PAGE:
Glen Ridge HS grad likes his chances for this year’s Ashenfelter 8K

Photo Courtesy of Pelle Nogueira
Pelle Nogueira, who finished fourth in last year’s Ashenfelter 8K Classic, will be competing in this year’s race.

GLEN RIDGE, NJ — A borough resident says he is prepared to improve on his 2021 fourth-place finish when the 2022 Ashenfelter 8K Classic is run tomorrow at 9 a.m.

Pelle Nogueira, a Glen Ridge High School graduate, Class of 2017, said in a telephone interview this past weekend that his recent first-place finish in the New York Road Runners Staten Island Half, a half-marathon held Oct. 9, has put him in “a good spot” to realize his dream and win the borough’s traditional Thanksgiving Day race.

“It’s a very competitive race,” he said. “All the top clubs across the state will be there. I did win the Fitzgerald 5K in August, and it would be really cool to complete the double and win the Ashenfelter 8K. It’s a hometown race and up there with my biggest running goals.”

The Fitzgerald 5K, run in the summer, along with the Tom Fleming 2K, run on Thanksgiving Day, are other traditional Glen Ridge races.

Nogueira, whose family loves soccer, became a runner in a roundabout way. His father, often seen on Ridgewood Avenue, is a wheelchair racer who represented the United States in the 1992 Paralympics and then Portugal in the 1996 Paralympics. When his father was training or racing, Nogueira would accompany him; thus he became acquainted with elite runners.

“He wanted someone to train with him and he bought me a bicycle and I’d bike beside him,” Nogueira said. “I started biking competitively because of that and did a few races. It’s less stressful on your body growing up.”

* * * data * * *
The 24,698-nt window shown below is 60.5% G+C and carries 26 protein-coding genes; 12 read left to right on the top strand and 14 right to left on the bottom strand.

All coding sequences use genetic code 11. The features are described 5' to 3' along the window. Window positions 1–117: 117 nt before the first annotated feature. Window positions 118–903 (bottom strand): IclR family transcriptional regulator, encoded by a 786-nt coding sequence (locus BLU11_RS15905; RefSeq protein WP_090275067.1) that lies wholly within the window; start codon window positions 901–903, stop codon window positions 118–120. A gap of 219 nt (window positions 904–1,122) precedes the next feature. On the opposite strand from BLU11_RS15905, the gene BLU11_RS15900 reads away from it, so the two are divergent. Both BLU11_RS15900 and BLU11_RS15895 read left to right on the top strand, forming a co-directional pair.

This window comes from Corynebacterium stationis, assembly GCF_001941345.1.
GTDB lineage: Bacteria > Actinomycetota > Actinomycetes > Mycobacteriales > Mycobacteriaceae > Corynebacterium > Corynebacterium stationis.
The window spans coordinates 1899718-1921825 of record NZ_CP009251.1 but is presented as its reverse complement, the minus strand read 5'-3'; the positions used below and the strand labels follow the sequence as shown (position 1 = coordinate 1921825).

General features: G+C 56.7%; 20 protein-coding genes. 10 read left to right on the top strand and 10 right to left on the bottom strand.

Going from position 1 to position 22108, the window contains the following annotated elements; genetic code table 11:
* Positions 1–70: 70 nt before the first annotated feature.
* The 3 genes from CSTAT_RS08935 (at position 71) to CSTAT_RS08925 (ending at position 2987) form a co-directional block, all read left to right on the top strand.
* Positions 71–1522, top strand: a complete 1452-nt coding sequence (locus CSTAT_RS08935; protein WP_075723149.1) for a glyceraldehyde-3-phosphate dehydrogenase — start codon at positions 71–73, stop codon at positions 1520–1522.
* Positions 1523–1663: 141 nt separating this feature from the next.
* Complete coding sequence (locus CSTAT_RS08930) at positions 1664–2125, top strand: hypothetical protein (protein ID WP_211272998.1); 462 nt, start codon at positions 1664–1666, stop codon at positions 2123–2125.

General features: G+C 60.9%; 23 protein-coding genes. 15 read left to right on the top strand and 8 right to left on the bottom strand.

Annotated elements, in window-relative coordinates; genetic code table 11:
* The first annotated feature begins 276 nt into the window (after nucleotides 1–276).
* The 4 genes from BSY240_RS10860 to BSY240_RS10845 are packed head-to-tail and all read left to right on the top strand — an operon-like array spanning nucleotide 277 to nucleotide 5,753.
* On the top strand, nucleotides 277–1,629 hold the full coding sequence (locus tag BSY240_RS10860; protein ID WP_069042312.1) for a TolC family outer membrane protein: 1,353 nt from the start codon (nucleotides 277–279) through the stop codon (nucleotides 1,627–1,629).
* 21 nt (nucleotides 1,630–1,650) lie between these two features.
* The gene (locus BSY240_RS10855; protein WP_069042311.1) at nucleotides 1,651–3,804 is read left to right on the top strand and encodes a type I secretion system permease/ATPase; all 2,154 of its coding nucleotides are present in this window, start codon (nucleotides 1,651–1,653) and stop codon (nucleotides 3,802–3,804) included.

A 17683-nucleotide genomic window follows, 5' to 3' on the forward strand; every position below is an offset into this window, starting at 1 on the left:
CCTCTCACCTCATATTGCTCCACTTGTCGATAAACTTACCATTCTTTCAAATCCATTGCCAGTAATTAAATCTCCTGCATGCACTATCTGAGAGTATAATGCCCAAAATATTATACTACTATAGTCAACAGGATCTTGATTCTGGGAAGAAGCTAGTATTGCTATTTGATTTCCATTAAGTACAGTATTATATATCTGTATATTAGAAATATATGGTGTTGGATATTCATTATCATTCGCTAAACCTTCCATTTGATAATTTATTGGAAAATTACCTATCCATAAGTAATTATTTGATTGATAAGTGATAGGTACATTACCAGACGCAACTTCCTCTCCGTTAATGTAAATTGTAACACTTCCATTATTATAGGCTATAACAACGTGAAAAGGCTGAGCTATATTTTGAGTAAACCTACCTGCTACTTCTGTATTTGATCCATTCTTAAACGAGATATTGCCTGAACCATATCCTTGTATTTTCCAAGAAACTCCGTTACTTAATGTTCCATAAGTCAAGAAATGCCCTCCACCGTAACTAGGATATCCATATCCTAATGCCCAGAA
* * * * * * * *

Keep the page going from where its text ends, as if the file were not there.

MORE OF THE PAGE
Nogueira said his passion, while in grade school, was soccer, a fall sport. But during the winter and spring seasons, with his friends still involved with sports, he did not have much of a social life. In addition to playing soccer in high school, he began running indoor track his sophomore year.

“In a few weeks, I knew soccer was over for me,” he said. “I felt more freedom with running. Soccer is a team sport, and you can get frustrated with that.”

In his junior year, he joined the cross-country team. Nogueira had run in the Ashenfelter 8K when he was 14 or 15, he said, and had finished far back. But he was running at a 6-minute mile pace and figured he had potential. In his junior year in high school, his potential became evident when he won the Super Essex Conference–Liberty Division cross-country race and made all-state, second team, for Group 1 schools. In his senior year, he again won the Liberty Division championship race. In outdoor track, he got his time for the 3,200-meter distance under 10 minutes, which he said was “an accomplishment.”

Nogueira attended Manhattan College and majored in civil engineering. He currently works summers at American Pile and Foundation LLC in Branchburg. During the school year, he attends Manhattan College for a master’s degree.

“My college running career was very successful,” he said. “I had to learn a lot. The objective was more on winning. It takes a toll on your body. Adjusting to that and working through discomfort takes time.”

Eating properly and getting enough sleep became more important. But Nogueira saw steady progress. He learned to erase any doubts about his ability and to kick hard toward the finish line.

“That was a huge triumph for me in college,” he said.

His college accomplishments include making the all–Metro Atlantic Athletic Conference cross-country team in 2020; taking second place in the 10K at the 2022 MAAC championships; and, the next day, taking third in the 5K. 

Nogueira said he plans to run a marathon by next year but will continue racing at other distances, too. 

“It’s the best way for a runner’s longevity — not just physically, but mentally,” he said.

Recalling his soccer-playing days, Nogueira said he would sometimes be playing at Carteret Park and there would be “this old guy going for a jog around the park.” He later learned that the old guy was none other than Horace Ashenfelter.